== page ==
In a heartrending and astonishing novel, Eggers illuminates the history of the civil war in Sudan through the eyes of Valentino Achak Deng, a refugee now living in the United States. We follow his life as he’s driven from his home as a boy and walks, with thousands of orphans, to Ethiopia, where he finds safety — for a time. Valentino’s travels, truly Biblical in scope, bring him in contact with government soldiers, janjaweed-like militias, liberation rebels, hyenas and lions, disease and starvation — and a string of unexpected romances. Ultimately, Valentino finds safety in Kenya and, just after the millennium, is finally resettled in the United States, from where this novel is narrated. In this book, written with expansive humanity and surprising humor, we come to understand the nature of the conflicts in Sudan, the refugee experience in America, the dreams of the Dinka people, and the challenge one indomitable man faces in a world collapsing around him.

I have had the incredible privilege to get to know two Sudanese doctors who worked with the Dinka people during the Civil War, who eventually had to flee and became refugees themselves. The courage and optimism of so many Sudanese refugees, and most especially the Lost Boys, is beyond belief. This book is powerfully written, and is a must read for everyone.

Little known fact: Many, many refugees celebrate their birthday on January 1. Here in Charlotte, a local refugee agency holds a big birthday party every year in January for their clients. The reason for this is due to the fact that many refugees don’t know their actual date of birth. When that is the case, a new birthday is assigned to them during the resettlement process. The date always assigned for those who don’t know? January 1.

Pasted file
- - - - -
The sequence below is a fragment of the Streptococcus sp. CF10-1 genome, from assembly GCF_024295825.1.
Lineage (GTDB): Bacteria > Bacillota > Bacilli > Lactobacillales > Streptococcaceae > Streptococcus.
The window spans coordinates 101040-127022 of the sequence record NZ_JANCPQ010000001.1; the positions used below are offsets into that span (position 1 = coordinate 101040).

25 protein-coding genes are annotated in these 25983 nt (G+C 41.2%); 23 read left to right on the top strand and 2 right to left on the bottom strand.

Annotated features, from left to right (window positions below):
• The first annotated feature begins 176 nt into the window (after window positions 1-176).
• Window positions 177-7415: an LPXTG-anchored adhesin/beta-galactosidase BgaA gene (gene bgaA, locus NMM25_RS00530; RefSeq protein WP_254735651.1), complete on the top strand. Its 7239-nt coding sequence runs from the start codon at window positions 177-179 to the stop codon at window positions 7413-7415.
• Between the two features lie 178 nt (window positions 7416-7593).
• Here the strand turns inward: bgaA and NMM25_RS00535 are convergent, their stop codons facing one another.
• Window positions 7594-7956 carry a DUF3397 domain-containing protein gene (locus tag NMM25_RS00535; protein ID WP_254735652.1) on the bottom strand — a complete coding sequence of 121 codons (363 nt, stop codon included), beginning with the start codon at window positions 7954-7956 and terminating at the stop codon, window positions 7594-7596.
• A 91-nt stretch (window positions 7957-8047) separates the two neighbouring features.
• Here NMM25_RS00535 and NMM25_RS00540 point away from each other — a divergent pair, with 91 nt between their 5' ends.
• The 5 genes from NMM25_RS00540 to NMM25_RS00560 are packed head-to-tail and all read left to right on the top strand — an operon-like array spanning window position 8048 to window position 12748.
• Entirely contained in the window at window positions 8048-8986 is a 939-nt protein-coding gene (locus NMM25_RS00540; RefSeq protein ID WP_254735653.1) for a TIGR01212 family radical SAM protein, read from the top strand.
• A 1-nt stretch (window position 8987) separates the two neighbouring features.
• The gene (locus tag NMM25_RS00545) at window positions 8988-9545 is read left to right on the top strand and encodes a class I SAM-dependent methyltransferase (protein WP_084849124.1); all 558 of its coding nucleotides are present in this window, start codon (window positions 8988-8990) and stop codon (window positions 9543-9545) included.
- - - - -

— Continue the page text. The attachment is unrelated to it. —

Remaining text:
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The Bone Sparrow by Zana Fraillon

Book Blurb:

Subhi is a refugee. Born in an Australian permanent detention center after his mother and sister fled the violence of a distant homeland, Subhi has only ever known life behind the fences. But his world is far bigger than that—every night, the magical Night Sea from his mother’s stories brings him gifts, the faraway whales sing to him, and the birds tell their stories. And as he grows, his imagination threatens to burst beyond the limits of his containment.

The most vivid story of all, however, is the one that arrives one night in the form of Jimmie—a scruffy, impatient girl who appears on the other side of the wire fence and brings with her a notebook written by the mother she lost. Unable to read it herself, she relies on Subhi to unravel her family’s love songs and tragedies.

Subhi and Jimmie might both find comfort—and maybe even freedom—as their tales unfold. But not until each has been braver than ever before.